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Prophets and Prophecy


drohm
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Sorry about the title. I could not help it ;)

 

So, I regret selling my Prophet 6 synth over a year ago. I'm thinking about getting another one (too bad prices are higher now). However, I can't help but look at all the other analog and virtual analogue polysynths out there and want all of them.

 

If you could have only one modern (ie., available to purchase new, not the vintage ones) polysynth, what would you like?

 

I'm not really up-to-date on it, but it seems like Dave Smith/Sequential has nailed recreations of the vintage synths in the Prophet and Oberheim department. Is the vintage Roland sound (e.g., Juno 6, Jupiter 8, etc.) still only available from the vintage synths?

NS3C, Hammond XK5, Yamaha S7X, Sequential Prophet 6, Yamaha YC73, Roland Jupiter X

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As a former Prophet 6 (P6) owner too, I would suggest checking out the Novation Summit.

 

The Summit sounds different from the DSI/Sequential/Moog synths.

 

IMO, the Summit is more fun to program and play. It has that hard to make a "bad" sound vibe.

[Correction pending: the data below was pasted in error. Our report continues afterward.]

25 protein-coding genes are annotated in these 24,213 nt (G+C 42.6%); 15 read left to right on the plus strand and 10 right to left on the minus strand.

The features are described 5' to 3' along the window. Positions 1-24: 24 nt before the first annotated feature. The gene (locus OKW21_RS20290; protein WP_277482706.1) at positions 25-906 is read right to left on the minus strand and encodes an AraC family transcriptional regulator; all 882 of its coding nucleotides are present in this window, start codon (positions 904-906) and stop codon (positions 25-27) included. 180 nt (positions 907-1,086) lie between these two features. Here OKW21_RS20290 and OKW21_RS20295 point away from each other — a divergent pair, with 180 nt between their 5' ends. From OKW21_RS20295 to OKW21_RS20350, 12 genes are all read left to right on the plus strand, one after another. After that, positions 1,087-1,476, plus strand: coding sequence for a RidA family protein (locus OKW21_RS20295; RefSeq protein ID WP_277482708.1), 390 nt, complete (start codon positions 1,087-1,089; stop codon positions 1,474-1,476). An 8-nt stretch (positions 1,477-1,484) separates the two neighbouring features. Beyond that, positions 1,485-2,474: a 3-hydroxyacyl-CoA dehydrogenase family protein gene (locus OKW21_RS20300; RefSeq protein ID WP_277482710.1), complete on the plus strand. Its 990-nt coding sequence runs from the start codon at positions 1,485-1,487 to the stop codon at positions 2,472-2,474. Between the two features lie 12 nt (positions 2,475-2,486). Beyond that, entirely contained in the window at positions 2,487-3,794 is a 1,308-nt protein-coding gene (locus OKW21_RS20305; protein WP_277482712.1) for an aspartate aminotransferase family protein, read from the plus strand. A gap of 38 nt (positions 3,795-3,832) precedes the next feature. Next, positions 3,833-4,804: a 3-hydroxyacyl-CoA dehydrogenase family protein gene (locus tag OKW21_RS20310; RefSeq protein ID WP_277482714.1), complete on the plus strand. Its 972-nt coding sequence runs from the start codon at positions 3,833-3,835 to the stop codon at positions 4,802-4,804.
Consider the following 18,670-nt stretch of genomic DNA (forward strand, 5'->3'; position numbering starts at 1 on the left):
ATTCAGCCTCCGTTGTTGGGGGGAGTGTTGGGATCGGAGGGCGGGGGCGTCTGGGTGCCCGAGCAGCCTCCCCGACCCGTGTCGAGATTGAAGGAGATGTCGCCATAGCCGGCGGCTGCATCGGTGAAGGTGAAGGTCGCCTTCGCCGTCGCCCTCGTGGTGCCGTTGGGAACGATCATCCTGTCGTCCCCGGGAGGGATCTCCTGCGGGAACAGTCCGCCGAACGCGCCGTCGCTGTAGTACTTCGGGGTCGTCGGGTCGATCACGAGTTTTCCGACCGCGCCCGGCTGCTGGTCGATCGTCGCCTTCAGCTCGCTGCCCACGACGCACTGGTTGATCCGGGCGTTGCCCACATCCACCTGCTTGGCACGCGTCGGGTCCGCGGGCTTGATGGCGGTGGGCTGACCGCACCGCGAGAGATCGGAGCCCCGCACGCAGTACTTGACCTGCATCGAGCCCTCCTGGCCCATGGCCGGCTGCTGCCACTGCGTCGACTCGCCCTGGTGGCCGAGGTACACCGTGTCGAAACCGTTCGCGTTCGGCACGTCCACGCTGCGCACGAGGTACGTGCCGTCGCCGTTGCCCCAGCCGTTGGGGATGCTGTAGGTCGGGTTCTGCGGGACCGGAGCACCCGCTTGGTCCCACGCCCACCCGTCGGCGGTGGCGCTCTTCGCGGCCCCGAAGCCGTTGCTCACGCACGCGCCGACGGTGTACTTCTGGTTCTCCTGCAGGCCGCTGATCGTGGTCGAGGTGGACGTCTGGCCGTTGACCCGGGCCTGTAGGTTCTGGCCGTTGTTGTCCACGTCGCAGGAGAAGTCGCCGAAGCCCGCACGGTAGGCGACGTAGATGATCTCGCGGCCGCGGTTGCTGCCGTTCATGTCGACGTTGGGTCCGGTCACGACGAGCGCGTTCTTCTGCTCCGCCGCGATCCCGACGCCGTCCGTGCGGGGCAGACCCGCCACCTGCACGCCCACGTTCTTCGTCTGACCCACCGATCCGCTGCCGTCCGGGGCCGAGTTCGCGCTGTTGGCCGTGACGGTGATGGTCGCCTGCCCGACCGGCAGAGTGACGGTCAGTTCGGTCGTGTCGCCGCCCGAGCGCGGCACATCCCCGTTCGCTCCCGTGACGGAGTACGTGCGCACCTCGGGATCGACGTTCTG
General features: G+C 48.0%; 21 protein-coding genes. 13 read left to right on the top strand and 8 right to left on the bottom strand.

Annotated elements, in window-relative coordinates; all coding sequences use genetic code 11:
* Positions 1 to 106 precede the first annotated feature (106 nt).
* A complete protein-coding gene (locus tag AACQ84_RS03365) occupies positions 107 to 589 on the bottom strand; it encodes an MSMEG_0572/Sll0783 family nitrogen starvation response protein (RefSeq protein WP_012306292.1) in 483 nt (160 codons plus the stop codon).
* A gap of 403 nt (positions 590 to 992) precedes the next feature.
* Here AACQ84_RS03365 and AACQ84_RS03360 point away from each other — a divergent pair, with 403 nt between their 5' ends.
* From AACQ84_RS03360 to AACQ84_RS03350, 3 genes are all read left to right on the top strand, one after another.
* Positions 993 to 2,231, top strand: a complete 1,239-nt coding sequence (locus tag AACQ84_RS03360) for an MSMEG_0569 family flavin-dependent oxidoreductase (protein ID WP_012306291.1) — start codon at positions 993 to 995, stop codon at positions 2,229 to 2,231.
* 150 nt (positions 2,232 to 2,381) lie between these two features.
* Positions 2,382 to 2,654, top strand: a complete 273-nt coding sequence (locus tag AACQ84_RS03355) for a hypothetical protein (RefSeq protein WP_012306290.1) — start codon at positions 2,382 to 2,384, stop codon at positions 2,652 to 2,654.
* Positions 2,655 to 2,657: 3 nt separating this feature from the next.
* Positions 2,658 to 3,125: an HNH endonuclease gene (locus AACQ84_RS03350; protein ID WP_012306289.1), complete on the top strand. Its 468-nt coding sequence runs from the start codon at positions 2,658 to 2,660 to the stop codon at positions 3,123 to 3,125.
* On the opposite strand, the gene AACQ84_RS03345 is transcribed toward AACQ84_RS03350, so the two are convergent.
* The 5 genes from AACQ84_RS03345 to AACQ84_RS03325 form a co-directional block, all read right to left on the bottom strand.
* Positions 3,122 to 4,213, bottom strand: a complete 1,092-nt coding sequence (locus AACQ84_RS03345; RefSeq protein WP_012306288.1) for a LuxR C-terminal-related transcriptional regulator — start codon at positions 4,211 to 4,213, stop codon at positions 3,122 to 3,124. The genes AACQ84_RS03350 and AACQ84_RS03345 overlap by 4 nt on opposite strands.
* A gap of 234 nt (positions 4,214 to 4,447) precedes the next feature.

In fact, if I still owned the P6, I would have sold it and bought the Summit.

 

But, don't take my word for it. Take the Summit for a spin. :thu::cool:

PD

 

"The greatest thing you'll ever learn, is just to love and be loved in return."--E. Ahbez "Nature Boy"

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At one point I had 5 of the Dave Smith polyphonic units and have since sold them all. Analog is nice but the Virus I had outdid them all. I've since also sold my Virus and the one poly VA in my collection to survive is the Roland System 8. I think the fact that I lived through and played full time on analog polyphonic keyboards in the 70's and 80's took away some of the idealism of analogs. Give me a really, really good VA that stays in tune and does not cost a fortune.

 

But that is me. If you want a Prophet 6 and regret selling yours, get one. I really think you play better on instruments you really enjoy. And I am not totally anti-analog. I still have a huge modular and just bought a Minibrute 2s a few weeks ago. Why? Because I wanted it.